The folks at MyTopo.com are now printing supersized topo maps; large enough make a huge 8′ x 5′ (or 5′ x 8′) map that will look fantastic on the wall of your office, conference room, lobby, cabin or den. These maps are custom-centered on any location that you pick using their online map-making tool
Google Adds Earthquake, Tsunami Public Alerts for Japan
Here's a article:
Google Public Alerts to Provide Severe Weather Warnings
If you're traveling to Texas this week, you probably want to know that there's some severe weather going on in the Lone Star State, and starting today, Google will provide you with that information through a new dedicated site. Google on Wednesday announced the launch of Google Public Alerts, a service that delivers important, timely information about threatening weather conditions through Google Maps.
Public Alerts, a project from Google.org's Crisis Response Team, taps into data from the U.S. National Oceanic and Atmospheric Administration (NOAA), the National Weather Service, and the U.S. Geological Survey (USGS) to provide weather alerts from all over the country....
Following the major northern Washington-Vancouver Island ETS (Episodic Tremor and Slip) from July 30 until Oct 12, 2012 there was a reasonably large ETS in northern California from Oct. 15 until Nov. 10. The subsequent three months had comparatively little tremor anywhere in Cascadia; an average of less than 60 hours of tremor per month scattered in small bursts all over. Then beginning about Feb 12 with a three day burst in northern Puget Sound followed by scattered bursts in northern California lasting four to five days activity started really picking up on March 1. Strong tremor just south of Portland Oregon spread south-west for a few days and then is moving south almost to Corvalis now. A few days ago a strong burst started near the Oregon-California boarder and then yesterday there was a strong burst in the southern Puget Sound area under Olympia.....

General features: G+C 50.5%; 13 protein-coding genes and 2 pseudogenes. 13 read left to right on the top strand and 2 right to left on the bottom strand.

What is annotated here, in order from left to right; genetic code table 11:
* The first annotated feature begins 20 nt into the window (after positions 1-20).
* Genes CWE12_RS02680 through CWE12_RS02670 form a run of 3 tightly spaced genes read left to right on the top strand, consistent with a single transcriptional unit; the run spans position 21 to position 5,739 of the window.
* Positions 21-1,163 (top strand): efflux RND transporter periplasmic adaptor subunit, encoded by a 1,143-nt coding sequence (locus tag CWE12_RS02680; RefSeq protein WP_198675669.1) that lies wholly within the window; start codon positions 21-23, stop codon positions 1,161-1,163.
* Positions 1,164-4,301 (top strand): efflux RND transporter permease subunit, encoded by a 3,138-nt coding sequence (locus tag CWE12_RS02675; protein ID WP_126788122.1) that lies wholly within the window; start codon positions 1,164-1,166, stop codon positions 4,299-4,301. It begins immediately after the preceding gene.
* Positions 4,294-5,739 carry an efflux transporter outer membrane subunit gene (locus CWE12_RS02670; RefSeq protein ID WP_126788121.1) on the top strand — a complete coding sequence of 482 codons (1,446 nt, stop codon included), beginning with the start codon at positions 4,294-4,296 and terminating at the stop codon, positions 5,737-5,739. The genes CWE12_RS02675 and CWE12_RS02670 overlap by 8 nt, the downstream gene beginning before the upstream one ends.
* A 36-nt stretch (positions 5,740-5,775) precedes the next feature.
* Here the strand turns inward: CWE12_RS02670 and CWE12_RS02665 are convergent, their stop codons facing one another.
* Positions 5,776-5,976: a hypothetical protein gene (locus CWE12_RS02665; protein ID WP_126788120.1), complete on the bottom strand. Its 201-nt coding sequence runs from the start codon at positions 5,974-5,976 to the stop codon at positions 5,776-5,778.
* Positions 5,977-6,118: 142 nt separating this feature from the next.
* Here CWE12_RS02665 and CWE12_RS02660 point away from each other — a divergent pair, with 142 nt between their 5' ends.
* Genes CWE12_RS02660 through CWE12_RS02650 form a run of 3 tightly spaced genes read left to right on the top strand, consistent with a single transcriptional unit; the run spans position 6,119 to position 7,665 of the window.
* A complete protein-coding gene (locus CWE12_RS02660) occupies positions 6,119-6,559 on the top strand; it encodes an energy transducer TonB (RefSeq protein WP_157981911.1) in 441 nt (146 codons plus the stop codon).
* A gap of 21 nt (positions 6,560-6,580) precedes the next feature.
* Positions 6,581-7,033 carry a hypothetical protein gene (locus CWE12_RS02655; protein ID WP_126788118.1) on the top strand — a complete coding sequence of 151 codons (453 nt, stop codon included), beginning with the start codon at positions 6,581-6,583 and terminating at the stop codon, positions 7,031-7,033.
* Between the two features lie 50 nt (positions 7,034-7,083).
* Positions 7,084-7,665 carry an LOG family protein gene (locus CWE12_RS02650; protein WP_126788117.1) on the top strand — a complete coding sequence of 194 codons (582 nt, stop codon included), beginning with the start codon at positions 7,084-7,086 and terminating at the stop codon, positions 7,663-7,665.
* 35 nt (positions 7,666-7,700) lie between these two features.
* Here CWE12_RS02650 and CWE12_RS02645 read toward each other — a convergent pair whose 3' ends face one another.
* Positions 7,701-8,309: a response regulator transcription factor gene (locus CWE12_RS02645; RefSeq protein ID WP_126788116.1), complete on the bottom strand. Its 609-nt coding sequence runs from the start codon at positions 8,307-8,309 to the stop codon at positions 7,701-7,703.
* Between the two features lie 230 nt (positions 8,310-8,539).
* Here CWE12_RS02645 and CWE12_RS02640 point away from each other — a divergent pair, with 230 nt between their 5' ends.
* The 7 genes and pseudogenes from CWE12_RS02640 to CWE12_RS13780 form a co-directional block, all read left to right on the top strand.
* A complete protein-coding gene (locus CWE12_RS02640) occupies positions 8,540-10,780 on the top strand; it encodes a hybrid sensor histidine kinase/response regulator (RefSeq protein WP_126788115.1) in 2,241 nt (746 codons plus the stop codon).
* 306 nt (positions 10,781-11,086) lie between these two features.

Update from Pacific Northwest Seismic network on new burst of seismic tremor
On Monday morning this week, a wide swath of southern California–from L.A. to Needles to Calexico–was gently jolted by a modest M4.7 earthquake from the San Jacinto fault.
On most of the planet this quake would have been unremarkable, but having shaken a population exceeding 7 million people, it earned some remarks. In fact, in the 24 hour period surrounding this earthquake there were 27 of similar or larger magnitude around the world, but this one earned the attention. (That link will probably update with time… if you need convincing you can just set up a “custom data feed” for March 11, 2013.)...